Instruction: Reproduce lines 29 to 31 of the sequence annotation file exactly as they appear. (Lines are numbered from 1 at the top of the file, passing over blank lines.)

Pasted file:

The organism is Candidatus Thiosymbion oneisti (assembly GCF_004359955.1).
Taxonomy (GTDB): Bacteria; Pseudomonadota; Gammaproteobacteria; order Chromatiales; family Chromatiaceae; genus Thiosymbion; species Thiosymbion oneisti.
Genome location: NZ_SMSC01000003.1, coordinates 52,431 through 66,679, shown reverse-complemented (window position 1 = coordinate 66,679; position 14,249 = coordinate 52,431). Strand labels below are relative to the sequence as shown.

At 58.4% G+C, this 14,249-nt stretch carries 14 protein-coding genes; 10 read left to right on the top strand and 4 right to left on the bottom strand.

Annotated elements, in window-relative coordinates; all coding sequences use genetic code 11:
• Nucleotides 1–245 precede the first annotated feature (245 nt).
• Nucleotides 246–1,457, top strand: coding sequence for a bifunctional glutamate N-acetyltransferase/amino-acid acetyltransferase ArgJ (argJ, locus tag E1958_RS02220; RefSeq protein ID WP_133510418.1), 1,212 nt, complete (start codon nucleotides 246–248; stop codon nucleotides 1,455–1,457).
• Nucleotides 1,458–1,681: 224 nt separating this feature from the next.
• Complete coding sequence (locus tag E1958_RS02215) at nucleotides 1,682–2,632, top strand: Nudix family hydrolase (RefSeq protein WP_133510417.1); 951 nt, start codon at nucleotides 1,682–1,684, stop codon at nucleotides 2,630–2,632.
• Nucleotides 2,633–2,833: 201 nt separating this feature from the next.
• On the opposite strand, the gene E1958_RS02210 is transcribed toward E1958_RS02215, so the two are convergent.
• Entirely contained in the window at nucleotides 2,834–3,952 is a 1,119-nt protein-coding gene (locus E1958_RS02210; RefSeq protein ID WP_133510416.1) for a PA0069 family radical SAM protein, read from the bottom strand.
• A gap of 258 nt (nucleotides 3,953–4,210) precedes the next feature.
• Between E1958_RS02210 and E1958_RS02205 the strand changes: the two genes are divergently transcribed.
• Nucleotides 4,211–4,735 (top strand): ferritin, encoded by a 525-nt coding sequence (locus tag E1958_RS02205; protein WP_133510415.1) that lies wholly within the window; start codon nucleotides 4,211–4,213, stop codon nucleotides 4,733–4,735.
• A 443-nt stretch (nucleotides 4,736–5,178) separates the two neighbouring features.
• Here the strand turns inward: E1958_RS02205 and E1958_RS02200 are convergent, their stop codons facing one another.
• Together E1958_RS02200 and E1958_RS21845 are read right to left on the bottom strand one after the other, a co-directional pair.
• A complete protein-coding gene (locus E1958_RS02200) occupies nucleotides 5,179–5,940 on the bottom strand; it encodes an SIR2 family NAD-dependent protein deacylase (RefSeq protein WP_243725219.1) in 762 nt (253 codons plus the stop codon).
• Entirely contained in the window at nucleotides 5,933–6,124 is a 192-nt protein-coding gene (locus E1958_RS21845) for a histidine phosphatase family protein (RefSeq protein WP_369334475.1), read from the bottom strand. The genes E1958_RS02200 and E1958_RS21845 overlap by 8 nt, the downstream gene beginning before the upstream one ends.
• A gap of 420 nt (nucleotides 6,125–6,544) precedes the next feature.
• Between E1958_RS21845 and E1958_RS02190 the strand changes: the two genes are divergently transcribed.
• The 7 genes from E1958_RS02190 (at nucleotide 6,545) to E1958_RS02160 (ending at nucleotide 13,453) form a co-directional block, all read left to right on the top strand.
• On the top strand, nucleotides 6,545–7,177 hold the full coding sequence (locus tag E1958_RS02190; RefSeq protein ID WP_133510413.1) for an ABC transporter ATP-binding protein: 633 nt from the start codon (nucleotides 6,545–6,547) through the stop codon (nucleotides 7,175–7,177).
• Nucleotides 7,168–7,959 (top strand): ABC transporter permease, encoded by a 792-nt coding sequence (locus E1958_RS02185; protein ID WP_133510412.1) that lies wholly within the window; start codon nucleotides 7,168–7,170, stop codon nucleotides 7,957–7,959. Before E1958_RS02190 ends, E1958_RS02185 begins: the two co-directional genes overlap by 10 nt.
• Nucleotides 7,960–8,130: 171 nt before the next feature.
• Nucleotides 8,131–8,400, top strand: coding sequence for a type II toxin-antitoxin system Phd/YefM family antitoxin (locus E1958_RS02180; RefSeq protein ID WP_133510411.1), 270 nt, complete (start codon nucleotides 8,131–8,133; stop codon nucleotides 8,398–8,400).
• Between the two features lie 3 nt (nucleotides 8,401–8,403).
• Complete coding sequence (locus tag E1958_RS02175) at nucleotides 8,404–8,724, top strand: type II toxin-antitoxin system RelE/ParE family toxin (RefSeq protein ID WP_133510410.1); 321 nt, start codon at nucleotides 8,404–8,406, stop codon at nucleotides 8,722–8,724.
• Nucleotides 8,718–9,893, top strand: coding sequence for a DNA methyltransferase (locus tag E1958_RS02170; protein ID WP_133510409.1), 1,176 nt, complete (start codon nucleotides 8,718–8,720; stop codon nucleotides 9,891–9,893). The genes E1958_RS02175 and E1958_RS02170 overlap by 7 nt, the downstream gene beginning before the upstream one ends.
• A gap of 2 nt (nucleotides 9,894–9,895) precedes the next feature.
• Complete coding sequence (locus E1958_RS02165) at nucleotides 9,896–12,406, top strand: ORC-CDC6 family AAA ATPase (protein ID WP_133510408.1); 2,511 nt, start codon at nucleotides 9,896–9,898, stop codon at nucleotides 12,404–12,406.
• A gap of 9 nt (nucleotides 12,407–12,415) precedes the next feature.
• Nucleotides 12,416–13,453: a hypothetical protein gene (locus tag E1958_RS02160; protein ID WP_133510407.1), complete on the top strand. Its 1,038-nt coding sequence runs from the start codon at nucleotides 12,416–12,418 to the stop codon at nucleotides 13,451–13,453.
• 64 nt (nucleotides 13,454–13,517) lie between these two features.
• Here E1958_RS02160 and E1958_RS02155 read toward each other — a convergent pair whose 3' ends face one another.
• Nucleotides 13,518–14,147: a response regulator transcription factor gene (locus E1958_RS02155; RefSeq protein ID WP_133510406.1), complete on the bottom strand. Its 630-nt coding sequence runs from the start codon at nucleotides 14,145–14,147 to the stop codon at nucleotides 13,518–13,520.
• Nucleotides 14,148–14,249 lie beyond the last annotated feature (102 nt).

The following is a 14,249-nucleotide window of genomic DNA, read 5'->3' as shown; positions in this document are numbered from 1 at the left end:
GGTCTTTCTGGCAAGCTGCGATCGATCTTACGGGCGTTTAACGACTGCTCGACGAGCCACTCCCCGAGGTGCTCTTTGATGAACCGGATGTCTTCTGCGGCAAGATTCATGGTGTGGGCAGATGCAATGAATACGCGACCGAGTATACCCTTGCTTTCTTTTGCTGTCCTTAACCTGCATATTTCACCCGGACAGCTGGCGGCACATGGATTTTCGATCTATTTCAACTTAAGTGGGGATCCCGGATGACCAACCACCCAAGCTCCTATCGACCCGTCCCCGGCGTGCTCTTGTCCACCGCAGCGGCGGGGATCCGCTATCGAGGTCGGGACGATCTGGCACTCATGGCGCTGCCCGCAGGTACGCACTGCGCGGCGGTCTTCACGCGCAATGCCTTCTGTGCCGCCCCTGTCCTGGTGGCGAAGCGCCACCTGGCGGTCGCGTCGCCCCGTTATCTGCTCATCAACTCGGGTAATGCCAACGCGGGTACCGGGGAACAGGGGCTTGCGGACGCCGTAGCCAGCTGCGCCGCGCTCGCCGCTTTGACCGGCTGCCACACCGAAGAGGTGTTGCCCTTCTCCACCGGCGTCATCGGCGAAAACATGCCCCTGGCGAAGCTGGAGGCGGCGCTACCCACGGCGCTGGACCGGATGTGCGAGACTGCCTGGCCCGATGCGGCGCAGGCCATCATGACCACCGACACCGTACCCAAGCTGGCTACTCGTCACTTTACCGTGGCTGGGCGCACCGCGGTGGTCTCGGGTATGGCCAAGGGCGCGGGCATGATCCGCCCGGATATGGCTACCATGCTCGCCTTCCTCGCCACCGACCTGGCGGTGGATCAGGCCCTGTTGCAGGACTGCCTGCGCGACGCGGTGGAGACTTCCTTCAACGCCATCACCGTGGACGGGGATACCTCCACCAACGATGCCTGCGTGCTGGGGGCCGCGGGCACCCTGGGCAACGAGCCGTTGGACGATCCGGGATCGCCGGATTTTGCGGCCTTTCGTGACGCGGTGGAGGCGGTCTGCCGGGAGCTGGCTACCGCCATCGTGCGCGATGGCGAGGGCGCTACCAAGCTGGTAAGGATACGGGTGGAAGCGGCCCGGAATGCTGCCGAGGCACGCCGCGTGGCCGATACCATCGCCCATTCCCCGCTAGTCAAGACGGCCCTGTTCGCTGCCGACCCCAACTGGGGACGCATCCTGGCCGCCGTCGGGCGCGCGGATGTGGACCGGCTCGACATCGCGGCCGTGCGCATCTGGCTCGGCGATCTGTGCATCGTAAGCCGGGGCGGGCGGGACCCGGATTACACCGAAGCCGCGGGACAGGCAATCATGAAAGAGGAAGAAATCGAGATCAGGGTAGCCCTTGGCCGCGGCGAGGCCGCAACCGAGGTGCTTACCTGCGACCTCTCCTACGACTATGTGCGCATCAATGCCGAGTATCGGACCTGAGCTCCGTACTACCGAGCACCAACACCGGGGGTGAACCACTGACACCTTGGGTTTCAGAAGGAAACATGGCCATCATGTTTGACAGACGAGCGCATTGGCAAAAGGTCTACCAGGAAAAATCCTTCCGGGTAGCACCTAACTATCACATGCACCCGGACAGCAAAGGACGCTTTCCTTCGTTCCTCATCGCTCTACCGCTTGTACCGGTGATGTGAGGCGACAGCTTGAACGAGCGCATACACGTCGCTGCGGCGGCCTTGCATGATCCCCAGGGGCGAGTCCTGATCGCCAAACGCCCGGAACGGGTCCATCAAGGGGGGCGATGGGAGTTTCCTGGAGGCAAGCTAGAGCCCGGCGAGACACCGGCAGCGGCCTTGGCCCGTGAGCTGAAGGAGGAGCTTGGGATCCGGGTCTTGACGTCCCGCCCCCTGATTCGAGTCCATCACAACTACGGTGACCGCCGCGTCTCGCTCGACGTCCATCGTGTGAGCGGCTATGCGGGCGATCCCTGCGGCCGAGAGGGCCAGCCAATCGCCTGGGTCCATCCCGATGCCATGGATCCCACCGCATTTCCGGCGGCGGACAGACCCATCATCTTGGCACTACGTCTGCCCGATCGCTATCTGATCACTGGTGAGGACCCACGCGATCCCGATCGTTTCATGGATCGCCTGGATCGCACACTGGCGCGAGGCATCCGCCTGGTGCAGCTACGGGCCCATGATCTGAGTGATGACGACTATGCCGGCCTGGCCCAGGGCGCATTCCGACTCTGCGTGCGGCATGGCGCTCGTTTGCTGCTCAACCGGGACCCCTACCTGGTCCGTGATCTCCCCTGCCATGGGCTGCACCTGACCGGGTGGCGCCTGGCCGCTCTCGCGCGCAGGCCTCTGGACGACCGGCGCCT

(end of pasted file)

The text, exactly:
• Complete coding sequence (locus tag E1958_RS02175) at nucleotides 8,404–8,724, top strand: type II toxin-antitoxin system RelE/ParE family toxin (RefSeq protein ID WP_133510410.1); 321 nt, start codon at nucleotides 8,404–8,406, stop codon at nucleotides 8,722–8,724.
• Nucleotides 8,718–9,893, top strand: coding sequence for a DNA methyltransferase (locus tag E1958_RS02170; protein ID WP_133510409.1), 1,176 nt, complete (start codon nucleotides 8,718–8,720; stop codon nucleotides 9,891–9,893). The genes E1958_RS02175 and E1958_RS02170 overlap by 7 nt, the downstream gene beginning before the upstream one ends.
• A gap of 2 nt (nucleotides 9,894–9,895) precedes the next feature.